History collection

Bright job prospects for History graduates

Over the past few years the History Department has hosted a Facebook page, managed by Associate Professor Amy Milne-Smith and Associate Professor Dana Weiner, where we provide information of interest aimed especially at our History majors and alumni.

For example, in April we posted Paul B. Sturtevant’s article “History is not a useless major: fighting myths with data,” in Perspectives on History, the news magazine of the American Historical Association. Here are some excerpts from that article:

“Over the past 20 years, warnings from a variety of sources — from career counsellors to administrators to government officials — have convinced many prospective college students (and their parents) that the only safe path to a well-paying job is through a STEM (Science, Technology, Engineering, Math) major. [Yet] members of the academy — including STEM faculty themselves — have repeatedly challenged assertions that majoring in the humanities is useless.… In advising students, talking to parents, and listening to the priorities articulated by state legislatures, we continue to encounter widespread myths about the lives of people who graduate with history BAs. These myths are largely based on misinformation about the prospective lives of those who major in history. They paint life with a degree in history as a wasteland of unemployment and underemployment.… A potent way to combat these myths is with concrete data. Thankfully, a massive repository of data, the American Community Survey (ACS), tells us much about the lives of history majors….  Overall, the ACS data suggest that the picture for history majors is far brighter than critics of the humanities would have you believe….”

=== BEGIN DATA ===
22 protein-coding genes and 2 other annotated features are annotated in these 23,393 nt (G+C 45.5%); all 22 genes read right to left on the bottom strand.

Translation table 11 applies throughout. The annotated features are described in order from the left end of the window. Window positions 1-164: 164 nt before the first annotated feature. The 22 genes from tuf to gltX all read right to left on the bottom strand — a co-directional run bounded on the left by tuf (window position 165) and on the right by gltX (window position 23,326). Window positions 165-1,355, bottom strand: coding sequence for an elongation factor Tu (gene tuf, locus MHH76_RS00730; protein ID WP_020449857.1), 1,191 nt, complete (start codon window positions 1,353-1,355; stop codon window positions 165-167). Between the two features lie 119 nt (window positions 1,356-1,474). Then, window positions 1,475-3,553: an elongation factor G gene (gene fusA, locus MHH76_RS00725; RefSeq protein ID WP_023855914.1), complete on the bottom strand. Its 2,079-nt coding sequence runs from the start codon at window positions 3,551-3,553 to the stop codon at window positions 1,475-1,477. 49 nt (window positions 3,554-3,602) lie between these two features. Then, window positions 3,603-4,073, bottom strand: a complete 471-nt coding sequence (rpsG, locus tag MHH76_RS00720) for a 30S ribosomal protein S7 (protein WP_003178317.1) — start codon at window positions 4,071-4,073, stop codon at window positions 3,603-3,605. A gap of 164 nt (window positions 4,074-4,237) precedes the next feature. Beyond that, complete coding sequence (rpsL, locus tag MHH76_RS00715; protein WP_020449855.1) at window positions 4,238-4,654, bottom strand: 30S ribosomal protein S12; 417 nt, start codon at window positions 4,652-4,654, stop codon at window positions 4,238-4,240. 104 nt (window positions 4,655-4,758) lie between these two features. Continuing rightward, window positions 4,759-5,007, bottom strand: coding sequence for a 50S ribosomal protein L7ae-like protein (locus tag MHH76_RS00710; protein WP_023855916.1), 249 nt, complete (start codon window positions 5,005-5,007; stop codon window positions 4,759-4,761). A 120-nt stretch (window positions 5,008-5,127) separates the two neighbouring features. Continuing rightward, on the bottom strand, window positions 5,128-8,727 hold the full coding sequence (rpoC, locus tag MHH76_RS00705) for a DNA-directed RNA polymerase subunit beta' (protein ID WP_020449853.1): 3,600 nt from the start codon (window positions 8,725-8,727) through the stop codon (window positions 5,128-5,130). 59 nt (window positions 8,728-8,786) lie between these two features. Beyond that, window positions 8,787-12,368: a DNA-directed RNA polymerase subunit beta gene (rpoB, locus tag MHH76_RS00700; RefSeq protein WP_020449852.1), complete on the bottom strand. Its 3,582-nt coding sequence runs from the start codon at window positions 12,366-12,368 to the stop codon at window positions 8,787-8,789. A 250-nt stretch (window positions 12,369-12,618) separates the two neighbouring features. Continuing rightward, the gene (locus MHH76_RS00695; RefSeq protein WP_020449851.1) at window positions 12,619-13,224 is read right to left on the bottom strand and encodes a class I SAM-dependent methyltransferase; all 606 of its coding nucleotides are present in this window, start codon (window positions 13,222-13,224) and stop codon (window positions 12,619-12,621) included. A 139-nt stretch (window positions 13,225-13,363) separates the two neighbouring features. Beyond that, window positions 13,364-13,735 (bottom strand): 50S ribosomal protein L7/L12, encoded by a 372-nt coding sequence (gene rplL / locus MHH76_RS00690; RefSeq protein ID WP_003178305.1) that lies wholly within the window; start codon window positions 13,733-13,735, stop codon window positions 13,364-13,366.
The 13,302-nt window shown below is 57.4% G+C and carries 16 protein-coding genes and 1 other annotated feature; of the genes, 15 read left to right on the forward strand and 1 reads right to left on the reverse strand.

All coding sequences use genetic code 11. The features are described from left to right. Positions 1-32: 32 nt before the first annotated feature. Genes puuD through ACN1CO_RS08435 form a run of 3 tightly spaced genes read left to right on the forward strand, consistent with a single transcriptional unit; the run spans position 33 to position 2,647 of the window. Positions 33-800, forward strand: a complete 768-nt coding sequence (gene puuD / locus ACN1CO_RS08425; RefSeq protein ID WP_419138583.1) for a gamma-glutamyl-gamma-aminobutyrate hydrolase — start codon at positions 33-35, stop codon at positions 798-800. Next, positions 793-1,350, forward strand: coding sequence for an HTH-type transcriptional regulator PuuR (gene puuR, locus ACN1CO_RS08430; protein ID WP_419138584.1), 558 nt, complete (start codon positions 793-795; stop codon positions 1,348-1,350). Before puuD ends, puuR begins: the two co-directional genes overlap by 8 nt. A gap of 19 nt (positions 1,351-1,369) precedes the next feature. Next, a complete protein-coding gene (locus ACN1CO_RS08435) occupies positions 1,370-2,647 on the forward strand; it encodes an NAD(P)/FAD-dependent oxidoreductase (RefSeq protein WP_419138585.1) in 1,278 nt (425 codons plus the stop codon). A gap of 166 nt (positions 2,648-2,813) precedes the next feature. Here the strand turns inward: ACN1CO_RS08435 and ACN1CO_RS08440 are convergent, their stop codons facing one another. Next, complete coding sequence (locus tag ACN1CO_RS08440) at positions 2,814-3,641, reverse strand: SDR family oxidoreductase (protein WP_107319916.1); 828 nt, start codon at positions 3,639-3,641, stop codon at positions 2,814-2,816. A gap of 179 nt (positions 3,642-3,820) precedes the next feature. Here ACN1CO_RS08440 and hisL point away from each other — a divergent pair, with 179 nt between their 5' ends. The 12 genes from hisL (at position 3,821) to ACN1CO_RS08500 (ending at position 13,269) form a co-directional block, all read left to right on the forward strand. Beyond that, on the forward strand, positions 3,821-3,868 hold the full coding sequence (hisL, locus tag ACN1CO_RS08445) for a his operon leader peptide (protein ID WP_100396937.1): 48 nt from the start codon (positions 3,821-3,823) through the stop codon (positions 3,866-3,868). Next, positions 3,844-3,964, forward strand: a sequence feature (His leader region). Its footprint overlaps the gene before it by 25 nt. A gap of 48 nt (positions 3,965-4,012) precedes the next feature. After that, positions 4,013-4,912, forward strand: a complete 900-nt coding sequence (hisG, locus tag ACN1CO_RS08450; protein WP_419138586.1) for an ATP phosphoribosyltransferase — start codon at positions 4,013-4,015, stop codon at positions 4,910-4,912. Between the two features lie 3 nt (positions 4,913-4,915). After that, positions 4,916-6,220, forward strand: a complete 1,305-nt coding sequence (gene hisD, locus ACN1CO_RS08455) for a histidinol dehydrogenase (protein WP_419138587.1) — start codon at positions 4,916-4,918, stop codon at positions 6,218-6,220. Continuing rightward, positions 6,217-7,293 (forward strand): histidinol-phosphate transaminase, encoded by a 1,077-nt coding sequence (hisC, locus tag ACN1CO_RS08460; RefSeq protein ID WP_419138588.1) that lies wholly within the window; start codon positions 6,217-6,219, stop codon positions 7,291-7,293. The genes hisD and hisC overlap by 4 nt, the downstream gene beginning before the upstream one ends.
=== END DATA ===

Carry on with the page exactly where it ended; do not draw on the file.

In the same vein, we also posted on our Facebook page a blog from The Canadian Historical Association that highlights many cases of diverse career outcomes for History graduates.